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Will Treatment Hurt?
Generally osteopathic treatment does not hurt and is very soothing, however when your condition is acute or particularly painful, there can be some minor short-term discomfort which normally passes in the first 24-48 hours after treatment. Advice is always given on 'AfterCare' to reduce these occurrences. Patients find that further treatments are much more comfortable and look forward to the relief and relaxation that treatment brings.
Are There Any Risks?
Research has shown that osteopathic treatment is one of the safest and most effective forms of treatment available and has very few risks. We are always happy to discuss any concerns you may have regarding treatment and all registered osteopaths are covered by the required professional insurances.
How Many Treatments Will I Need?
This varies for each individual. Some patients will require as little as one or two treatments; however more chronic pain or complicated conditions may require a course of treatment. Osteopathic treatment can significantly help back pain, especially if carried out within the first six weeks. We will always advise you on the approximate recovery time. Classically the longer you have been in pain, the longer it will take to achieve results. So always seek treatment sooner rather than later, as early treatment is always preferable for any condition.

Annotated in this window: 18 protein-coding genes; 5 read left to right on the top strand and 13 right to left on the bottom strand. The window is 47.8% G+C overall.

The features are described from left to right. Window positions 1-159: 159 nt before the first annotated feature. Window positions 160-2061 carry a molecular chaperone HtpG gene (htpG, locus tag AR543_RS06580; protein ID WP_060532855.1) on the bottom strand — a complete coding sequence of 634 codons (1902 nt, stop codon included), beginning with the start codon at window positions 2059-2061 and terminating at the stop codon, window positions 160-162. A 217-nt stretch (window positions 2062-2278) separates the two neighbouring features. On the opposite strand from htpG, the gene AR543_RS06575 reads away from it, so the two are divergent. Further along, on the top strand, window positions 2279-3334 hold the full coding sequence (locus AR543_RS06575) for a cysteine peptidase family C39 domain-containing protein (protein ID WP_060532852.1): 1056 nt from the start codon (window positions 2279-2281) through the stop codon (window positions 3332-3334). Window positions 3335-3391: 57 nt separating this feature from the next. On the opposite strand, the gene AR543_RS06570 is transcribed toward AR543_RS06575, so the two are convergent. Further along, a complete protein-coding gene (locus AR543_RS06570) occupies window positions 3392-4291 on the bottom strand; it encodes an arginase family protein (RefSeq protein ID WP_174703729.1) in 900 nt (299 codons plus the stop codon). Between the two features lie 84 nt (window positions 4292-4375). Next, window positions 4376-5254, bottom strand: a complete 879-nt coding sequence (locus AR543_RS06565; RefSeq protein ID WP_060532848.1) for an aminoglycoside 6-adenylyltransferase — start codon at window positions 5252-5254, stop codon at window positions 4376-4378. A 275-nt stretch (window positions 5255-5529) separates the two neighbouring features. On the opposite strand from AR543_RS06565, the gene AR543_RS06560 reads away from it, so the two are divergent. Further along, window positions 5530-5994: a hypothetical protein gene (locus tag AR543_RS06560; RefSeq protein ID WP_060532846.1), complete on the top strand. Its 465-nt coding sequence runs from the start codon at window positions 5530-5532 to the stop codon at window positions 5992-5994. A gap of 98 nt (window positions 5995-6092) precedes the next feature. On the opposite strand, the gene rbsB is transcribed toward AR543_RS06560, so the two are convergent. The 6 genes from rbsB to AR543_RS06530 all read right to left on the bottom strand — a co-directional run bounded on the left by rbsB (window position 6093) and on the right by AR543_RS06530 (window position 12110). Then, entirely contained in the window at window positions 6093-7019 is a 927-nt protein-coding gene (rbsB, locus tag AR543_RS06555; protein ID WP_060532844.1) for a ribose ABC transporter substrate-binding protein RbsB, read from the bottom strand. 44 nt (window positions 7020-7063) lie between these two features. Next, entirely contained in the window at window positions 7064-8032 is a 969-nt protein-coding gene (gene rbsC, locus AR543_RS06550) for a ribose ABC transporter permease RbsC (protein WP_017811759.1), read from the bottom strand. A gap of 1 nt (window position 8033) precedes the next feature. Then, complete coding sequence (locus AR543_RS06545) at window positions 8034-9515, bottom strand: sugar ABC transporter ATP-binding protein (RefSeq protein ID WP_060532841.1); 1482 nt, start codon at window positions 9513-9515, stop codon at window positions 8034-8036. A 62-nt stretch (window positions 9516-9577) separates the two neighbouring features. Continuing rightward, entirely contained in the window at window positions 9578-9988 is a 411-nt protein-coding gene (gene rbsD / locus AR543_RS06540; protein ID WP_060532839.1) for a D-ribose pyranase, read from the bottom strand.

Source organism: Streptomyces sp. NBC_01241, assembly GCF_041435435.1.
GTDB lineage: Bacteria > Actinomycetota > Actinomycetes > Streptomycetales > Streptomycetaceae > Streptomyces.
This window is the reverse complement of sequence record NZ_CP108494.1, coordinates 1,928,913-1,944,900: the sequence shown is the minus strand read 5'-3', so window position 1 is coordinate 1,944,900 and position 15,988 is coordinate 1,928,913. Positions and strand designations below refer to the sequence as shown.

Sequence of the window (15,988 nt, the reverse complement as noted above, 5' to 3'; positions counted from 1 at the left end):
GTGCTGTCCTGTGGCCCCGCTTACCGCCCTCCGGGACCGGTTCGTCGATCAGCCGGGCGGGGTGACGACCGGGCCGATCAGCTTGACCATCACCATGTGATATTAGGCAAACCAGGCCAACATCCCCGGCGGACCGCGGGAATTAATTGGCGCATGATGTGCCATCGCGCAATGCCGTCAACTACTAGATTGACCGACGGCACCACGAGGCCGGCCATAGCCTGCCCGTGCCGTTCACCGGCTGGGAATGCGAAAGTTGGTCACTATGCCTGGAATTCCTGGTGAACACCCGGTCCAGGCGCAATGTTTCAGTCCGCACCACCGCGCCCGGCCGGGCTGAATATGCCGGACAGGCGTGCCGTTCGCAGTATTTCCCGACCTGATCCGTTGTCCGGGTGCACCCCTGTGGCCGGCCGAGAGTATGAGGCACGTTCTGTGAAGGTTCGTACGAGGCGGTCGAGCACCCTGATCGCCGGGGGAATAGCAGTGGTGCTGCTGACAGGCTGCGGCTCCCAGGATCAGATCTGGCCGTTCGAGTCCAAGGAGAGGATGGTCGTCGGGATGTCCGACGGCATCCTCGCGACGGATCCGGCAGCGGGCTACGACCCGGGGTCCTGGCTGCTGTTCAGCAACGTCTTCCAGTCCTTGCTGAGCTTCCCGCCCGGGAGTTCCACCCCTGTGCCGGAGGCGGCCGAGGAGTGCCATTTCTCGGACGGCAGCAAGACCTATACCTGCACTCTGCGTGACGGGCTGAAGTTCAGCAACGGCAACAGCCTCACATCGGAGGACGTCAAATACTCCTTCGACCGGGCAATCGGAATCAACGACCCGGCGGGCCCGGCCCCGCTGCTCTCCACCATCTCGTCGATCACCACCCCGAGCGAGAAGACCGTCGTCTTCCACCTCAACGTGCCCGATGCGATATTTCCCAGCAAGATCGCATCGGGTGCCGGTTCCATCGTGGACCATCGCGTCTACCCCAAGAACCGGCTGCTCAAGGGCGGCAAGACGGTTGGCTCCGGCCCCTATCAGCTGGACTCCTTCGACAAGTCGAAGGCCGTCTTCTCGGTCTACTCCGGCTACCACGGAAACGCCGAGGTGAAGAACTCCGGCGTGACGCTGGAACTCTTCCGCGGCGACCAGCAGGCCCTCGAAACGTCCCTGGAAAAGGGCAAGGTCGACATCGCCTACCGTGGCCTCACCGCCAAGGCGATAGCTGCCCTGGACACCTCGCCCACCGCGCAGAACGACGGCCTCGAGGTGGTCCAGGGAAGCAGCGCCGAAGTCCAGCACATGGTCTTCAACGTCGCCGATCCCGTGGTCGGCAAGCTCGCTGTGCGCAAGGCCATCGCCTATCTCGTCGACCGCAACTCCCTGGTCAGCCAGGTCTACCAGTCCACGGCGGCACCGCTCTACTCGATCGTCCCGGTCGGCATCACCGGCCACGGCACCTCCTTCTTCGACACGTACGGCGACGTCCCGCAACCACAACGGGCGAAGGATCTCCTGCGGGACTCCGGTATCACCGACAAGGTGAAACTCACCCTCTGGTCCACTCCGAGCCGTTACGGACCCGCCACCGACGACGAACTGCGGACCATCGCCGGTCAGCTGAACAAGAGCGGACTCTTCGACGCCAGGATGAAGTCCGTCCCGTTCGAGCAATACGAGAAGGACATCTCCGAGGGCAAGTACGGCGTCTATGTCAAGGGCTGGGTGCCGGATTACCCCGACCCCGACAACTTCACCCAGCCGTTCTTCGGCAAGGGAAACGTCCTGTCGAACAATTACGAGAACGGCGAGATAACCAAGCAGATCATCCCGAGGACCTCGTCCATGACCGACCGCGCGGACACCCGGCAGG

How Can A Recurrence of My Condition Be Prevented?
This will depend upon the condition itself and your lifestyle. However, regular treatment may be advised, along with prescribed exercises and lifestyle advice.
Osteopathy and Patient Protection
In 1993, Osteopathy became the first major complementary health care profession to be accorded statutory recognition under the 1993 Osteopaths Act. This culminated in the opening of the statutory register of osteopaths by the General Osteopathic Council (GOsC) in May 1998. Only those individuals listed on the register are able to be titled as an Osteopath by law. The Registers monitor the academic and clinical standards of the accredited institutions, maintain a Code of Ethics and stand as the guardians for the protection of the general public. They also organise the compulsory practice insurance necessary for membership of the Registers. Osteopathy is an established system of diagnosis and manual treatment which is recognised by the British Medical Association (BMA) as a discrete clinical discipline. All osteopaths are trained to the same high rigorous standards, to recognise and treat many causes of pain and only those practitioners able to show that they are safe and competent to practice osteopathy are allowed onto the register. All osteopaths have medical malpractice insurance and follow a strict code of conduct. Patients have the same safeguards as when they consult a doctor or dentist.